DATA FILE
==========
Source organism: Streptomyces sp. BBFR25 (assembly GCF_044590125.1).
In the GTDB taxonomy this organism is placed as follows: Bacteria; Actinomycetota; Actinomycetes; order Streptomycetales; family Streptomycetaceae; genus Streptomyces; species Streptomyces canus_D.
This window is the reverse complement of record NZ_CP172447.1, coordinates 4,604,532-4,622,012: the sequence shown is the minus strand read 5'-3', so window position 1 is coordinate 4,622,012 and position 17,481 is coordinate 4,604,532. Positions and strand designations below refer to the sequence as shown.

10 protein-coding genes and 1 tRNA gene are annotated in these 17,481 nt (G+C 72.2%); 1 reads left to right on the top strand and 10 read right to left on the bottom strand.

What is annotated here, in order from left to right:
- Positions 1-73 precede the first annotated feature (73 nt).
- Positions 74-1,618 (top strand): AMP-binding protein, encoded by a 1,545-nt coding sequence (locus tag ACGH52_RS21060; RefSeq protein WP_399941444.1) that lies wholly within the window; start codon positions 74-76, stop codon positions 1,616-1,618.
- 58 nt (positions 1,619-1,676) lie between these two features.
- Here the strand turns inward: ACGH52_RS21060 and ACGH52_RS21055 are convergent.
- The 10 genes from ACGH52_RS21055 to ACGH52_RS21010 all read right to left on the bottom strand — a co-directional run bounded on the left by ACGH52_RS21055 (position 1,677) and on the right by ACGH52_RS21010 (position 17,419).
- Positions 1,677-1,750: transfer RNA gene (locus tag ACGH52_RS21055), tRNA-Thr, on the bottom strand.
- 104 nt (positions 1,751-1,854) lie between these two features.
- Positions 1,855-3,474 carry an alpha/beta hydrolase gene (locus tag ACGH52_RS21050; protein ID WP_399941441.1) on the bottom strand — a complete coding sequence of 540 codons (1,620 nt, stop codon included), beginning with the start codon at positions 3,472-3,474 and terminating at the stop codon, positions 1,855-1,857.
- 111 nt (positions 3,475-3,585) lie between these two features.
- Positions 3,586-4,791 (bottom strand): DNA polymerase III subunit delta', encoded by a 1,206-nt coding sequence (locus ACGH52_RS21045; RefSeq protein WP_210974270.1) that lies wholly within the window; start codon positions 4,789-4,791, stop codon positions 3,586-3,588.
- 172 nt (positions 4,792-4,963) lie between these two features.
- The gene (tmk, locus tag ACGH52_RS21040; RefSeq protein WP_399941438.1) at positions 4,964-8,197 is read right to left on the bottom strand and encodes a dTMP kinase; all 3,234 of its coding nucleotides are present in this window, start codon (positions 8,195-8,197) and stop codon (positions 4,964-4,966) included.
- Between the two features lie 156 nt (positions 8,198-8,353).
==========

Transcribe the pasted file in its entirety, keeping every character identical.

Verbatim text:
Source organism: Streptomyces sp. BBFR25 (assembly GCF_044590125.1).
In the GTDB taxonomy this organism is placed as follows: Bacteria; Actinomycetota; Actinomycetes; order Streptomycetales; family Streptomycetaceae; genus Streptomyces; species Streptomyces canus_D.
This window is the reverse complement of record NZ_CP172447.1, coordinates 4,604,532-4,622,012: the sequence shown is the minus strand read 5'-3', so window position 1 is coordinate 4,622,012 and position 17,481 is coordinate 4,604,532. Positions and strand designations below refer to the sequence as shown.

10 protein-coding genes and 1 tRNA gene are annotated in these 17,481 nt (G+C 72.2%); 1 reads left to right on the top strand and 10 read right to left on the bottom strand.

What is annotated here, in order from left to right:
- Positions 1-73 precede the first annotated feature (73 nt).
- Positions 74-1,618 (top strand): AMP-binding protein, encoded by a 1,545-nt coding sequence (locus tag ACGH52_RS21060; RefSeq protein WP_399941444.1) that lies wholly within the window; start codon positions 74-76, stop codon positions 1,616-1,618.
- 58 nt (positions 1,619-1,676) lie between these two features.
- Here the strand turns inward: ACGH52_RS21060 and ACGH52_RS21055 are convergent.
- The 10 genes from ACGH52_RS21055 to ACGH52_RS21010 all read right to left on the bottom strand — a co-directional run bounded on the left by ACGH52_RS21055 (position 1,677) and on the right by ACGH52_RS21010 (position 17,419).
- Positions 1,677-1,750: transfer RNA gene (locus tag ACGH52_RS21055), tRNA-Thr, on the bottom strand.
- 104 nt (positions 1,751-1,854) lie between these two features.
- Positions 1,855-3,474 carry an alpha/beta hydrolase gene (locus tag ACGH52_RS21050; protein ID WP_399941441.1) on the bottom strand — a complete coding sequence of 540 codons (1,620 nt, stop codon included), beginning with the start codon at positions 3,472-3,474 and terminating at the stop codon, positions 1,855-1,857.
- 111 nt (positions 3,475-3,585) lie between these two features.
- Positions 3,586-4,791 (bottom strand): DNA polymerase III subunit delta', encoded by a 1,206-nt coding sequence (locus ACGH52_RS21045; RefSeq protein WP_210974270.1) that lies wholly within the window; start codon positions 4,789-4,791, stop codon positions 3,586-3,588.
- 172 nt (positions 4,792-4,963) lie between these two features.
- The gene (tmk, locus tag ACGH52_RS21040; RefSeq protein WP_399941438.1) at positions 4,964-8,197 is read right to left on the bottom strand and encodes a dTMP kinase; all 3,234 of its coding nucleotides are present in this window, start codon (positions 8,195-8,197) and stop codon (positions 4,964-4,966) included.
- Between the two features lie 156 nt (positions 8,198-8,353).